When Chickens Eat Local
Evan Mulvaney is the kind of person that our world needs more of. When he pulls up at Spoon Full Farm with a big smile and a trailer-load of high-quality chicken feed, our hearts crow like happy roosters, and our chickens flap in excitement. It’s because of Evan that we can take local to the next level.
We humans love eye contact, handshakes, and hugs. Real contact grows trust and lends our lives meaning. So it makes intuitive sense, to us, that it’s good (less waste, less pollution, more prosperity) to buy from local companies. Such purchases pay off, for us all. But buying from locally-owned businesses only guarantees a surface-level local-ness — we still don’t know how far the local production chain goes.
Truly local producers buy from local companies that buy from local companies. (Which buy from local companies… and so on and on…) When products are all local like this, we can trace our food all the way back through its various forms, from product to plant to microbe. Then we can understand the processes of production, and we can know our place in the concentric circles of our communities. Then we can understand ourselves.
Let’s start, like most nice days do, with breakfast. Crack a Spoon Full Farm pasture-raised egg onto a pan: yellow-orange yolk glows bright atop a firm, protein-packed white. Sizzling sound, savory smell, and special knowledge: These eggs frying on our pans came from local chickens, fed with local grain, which grew due to the miraculous collaboration of local soil, water, and sunshine. And the diligent work of Evan Mulvaney.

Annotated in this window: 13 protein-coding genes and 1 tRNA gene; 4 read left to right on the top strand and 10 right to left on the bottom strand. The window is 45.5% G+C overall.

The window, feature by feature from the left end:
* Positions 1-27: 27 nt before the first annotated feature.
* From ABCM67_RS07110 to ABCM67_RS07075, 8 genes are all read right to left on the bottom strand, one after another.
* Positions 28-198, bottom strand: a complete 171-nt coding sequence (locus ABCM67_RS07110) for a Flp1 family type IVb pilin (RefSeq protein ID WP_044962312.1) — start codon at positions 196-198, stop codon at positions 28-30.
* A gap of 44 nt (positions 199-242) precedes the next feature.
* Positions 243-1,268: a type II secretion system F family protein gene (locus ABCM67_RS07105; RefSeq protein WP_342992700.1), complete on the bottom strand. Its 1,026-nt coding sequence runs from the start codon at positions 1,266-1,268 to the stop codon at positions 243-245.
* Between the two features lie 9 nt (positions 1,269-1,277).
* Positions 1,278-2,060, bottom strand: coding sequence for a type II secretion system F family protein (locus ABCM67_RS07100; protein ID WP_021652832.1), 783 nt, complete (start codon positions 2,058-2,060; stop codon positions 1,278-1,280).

We learned about Evan’s grain production when his partner Lucia organized the Washington Young Farmers Coalition mixer here at Spoon Full, back in October. He grows grains and legumes to feed his hogs, and produces a surplus big enough, it turns out, to feed our whole flock of laying hens. With an eager glint in his eye, Evan can talk about barley, peas, and a tricky amino acid called methionine, for hours on end. This passion is a wonder to behold. And it’s a wonder in its economic effects.
In our country, most eggs come from chickens that live in minuscule battery cages in Delaware or Carolina, overfed with GMO corn and soy grown in Iowa or Illinois. This disjointed production system involves chicken torture and water pollution, and results in something your great-grandparents could barely recognize as an “egg.” It also takes power out of the hands of farmers: their revenues and choices are determined by huge, impersonal agribusiness interests. That system simply can’t sustain itself.
Which is one reason why we need more folks like Evan: local grain and feed production, in partnership with local poultry people, in partnership with good folks like you, gradually grows a smaller, leaner, happier system that produces healthier, more beautiful and delicious eggs for your breakfast. That’s a system that’s local all the way to the source.
Can you look your chicken in the eye?
Order Spoon Full eggs for delivery, here.